Retailers' food safety double standards

By Laurence Gibbons

- Last updated on GMT

Related tags Retailing Business

Retailers denied operating double standards with regard to foreign objects in food
Retailers denied operating double standards with regard to foreign objects in food
Some retailers may operate double standards in demanding high levels of food safety from suppliers, while being unaware over the amount of products contaminated with foreign objects they sell.

Neil Giles, marketing communications manager at product inspection firm Mettler Toledo, told​ at the firm’s headquarters in Germany that retailer pressure on suppliers to conform to food safety standards was pushing businesses to improve standards.

But improved detection methods are still leading some supermarkets to sell products contaminated with foreign bodies.

“One big retailer suggested it had about 600 metal contaminated products in store over 12 months. But people won't always say if they find a contaminated product,” ​said Giles. “There are thousands of incidents that don’t come to light.

‘Finish a business off’

​The cost of a recall is massive. It costs millions of pounds to recall an item, forces production to be stopped and is severely damaging to a brand’s reputation,”​ said Giles. “For a small business, contamination can be enough to finish a business off.”

Britvic’s recall of two of its Robinson’s fruit juice drinks after a six-year-old boy nearly choked on a ‘spill proof cap’ cost the firm £25M​ last July.

But the British Retail Consortium (BRC) denied its members operated double standards with regard to foreign objects in food. It claimed retailers were determined to work with their suppliers to achieve the highest safety standards, but denied that contamination was a widespread problem.

BRC spokesman Richard Dodd said these kinds of contaminations are “extremely rare” ​because retailers and suppliers work continuously to ensure safety.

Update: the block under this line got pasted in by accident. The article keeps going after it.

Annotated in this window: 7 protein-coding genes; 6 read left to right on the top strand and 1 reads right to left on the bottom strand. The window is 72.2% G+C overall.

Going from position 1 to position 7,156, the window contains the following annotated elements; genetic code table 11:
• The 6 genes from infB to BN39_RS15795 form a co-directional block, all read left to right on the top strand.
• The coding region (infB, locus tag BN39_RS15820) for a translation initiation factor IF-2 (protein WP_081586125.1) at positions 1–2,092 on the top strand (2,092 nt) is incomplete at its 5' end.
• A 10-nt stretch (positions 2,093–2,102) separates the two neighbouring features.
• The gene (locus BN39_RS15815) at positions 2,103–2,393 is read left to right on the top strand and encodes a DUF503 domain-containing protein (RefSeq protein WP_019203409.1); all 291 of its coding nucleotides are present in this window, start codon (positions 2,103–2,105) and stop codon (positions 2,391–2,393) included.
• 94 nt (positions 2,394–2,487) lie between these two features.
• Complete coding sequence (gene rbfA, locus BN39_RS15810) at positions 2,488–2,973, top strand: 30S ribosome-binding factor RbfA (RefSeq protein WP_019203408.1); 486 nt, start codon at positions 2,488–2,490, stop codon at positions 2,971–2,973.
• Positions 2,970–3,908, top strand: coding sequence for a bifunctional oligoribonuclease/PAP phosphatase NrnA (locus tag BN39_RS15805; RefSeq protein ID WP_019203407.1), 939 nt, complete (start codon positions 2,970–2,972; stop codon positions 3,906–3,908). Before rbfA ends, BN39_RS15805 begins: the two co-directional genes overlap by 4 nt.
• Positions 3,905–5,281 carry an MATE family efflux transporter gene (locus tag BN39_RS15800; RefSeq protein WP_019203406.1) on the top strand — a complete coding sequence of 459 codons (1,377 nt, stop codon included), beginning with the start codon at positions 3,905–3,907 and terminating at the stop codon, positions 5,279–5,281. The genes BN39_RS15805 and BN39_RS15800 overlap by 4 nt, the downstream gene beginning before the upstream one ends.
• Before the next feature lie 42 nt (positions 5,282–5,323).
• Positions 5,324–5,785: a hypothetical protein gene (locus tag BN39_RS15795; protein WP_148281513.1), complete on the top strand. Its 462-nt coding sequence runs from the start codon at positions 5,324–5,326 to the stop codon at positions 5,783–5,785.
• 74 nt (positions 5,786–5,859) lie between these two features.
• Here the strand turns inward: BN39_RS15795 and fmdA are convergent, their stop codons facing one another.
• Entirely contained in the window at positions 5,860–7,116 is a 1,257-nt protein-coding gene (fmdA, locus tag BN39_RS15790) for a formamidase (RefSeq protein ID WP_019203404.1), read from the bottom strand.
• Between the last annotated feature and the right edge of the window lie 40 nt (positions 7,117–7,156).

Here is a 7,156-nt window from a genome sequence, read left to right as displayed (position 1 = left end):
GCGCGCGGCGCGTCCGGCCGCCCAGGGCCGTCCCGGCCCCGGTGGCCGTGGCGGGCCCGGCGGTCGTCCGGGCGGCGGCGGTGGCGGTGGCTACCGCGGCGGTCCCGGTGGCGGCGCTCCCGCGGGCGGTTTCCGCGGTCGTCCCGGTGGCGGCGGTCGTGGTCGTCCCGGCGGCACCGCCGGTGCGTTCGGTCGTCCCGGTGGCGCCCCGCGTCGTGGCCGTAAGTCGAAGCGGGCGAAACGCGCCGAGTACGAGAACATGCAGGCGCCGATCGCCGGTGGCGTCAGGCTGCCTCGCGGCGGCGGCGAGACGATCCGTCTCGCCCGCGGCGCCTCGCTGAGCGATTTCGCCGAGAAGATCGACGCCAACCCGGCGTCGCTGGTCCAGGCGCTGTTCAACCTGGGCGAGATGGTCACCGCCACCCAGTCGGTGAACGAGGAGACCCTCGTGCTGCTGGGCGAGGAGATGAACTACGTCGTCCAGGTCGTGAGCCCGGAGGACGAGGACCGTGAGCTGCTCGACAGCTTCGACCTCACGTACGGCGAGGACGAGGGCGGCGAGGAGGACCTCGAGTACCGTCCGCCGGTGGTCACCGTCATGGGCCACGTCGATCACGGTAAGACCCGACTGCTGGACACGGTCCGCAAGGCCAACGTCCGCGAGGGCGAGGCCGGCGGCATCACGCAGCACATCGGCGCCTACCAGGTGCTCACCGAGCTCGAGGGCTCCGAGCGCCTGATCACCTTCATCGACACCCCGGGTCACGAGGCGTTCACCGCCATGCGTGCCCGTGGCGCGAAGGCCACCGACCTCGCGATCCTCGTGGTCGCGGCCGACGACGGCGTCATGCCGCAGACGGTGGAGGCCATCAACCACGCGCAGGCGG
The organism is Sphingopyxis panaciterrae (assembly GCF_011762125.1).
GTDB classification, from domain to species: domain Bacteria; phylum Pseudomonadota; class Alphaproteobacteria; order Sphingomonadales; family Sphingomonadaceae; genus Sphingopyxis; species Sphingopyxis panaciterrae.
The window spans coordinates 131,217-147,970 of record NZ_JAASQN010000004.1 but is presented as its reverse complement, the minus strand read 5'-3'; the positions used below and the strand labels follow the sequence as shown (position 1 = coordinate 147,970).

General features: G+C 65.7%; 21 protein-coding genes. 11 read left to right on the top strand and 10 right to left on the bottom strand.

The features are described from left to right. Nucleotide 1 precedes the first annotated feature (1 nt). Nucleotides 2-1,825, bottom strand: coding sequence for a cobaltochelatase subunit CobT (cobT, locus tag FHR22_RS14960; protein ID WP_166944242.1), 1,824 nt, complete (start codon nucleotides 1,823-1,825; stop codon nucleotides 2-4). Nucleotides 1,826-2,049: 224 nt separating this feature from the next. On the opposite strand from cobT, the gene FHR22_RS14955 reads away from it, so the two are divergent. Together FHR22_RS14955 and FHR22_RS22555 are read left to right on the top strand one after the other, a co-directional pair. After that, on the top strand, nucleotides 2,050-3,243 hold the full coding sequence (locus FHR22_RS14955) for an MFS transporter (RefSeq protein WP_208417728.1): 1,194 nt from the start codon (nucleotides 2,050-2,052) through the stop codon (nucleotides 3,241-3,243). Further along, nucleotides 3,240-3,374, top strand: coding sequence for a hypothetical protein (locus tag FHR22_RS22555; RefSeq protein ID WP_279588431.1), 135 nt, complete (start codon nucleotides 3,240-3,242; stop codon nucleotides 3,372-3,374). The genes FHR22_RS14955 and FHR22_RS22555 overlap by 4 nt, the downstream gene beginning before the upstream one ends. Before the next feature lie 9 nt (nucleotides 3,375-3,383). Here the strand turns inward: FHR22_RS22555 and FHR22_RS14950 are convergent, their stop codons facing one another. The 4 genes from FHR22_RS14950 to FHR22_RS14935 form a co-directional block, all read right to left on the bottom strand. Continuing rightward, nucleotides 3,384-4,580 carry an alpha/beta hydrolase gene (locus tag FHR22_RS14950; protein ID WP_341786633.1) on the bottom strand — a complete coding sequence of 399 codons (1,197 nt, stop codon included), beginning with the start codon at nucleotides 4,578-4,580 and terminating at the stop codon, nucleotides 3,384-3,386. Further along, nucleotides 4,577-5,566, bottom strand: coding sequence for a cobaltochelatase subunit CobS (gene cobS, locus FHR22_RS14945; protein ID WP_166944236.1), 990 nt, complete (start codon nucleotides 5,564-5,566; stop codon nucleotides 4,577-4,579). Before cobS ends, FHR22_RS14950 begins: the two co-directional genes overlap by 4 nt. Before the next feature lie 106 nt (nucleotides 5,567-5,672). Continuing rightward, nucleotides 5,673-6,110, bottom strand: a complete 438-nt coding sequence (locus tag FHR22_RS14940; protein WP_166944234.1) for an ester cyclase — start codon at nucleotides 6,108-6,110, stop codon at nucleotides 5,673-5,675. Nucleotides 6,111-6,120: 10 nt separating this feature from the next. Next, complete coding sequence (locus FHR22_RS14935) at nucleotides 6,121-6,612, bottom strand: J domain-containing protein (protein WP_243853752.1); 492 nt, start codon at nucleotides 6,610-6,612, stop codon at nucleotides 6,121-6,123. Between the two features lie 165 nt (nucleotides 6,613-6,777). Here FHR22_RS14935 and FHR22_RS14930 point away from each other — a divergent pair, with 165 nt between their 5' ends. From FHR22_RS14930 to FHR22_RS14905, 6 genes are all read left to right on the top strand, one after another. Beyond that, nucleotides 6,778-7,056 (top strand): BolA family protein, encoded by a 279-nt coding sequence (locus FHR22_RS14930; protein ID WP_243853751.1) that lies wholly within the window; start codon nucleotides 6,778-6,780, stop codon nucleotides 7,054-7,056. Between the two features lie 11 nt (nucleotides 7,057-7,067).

“Retailers have well practised procedures to ensure customer safety if things happen, and make sure they don’t happen again,”​ said Dodd. “We are all consumers and know from our own experience how often we will find something. If you ask yourself or someone you know how often you find a foreign body, they will say never or once in a lifetime.”

Dodd said retailers were subject to BRC audit regimes that ensure safety is met, and that these audits confirm it is very unusual for contaminated products to leave a factory.

Future of standards

Giles said in the future, the food and drink sector’s standards for checking for contaminated products would align with the pharmaceutical industry – which has always been more stringent than the food and drink sector.

​A lot of firms are coming to us saying their systems​ [to X-ray food on the production line] are old and don’t comply with standards. They ask us to provide more stringent systems that show due diligence to retailers,” ​he said.

Giles encouraged firms to adopt new technologies that prevented human error or malicious tampering of products from occurring. As well as proving due diligence to retailers.

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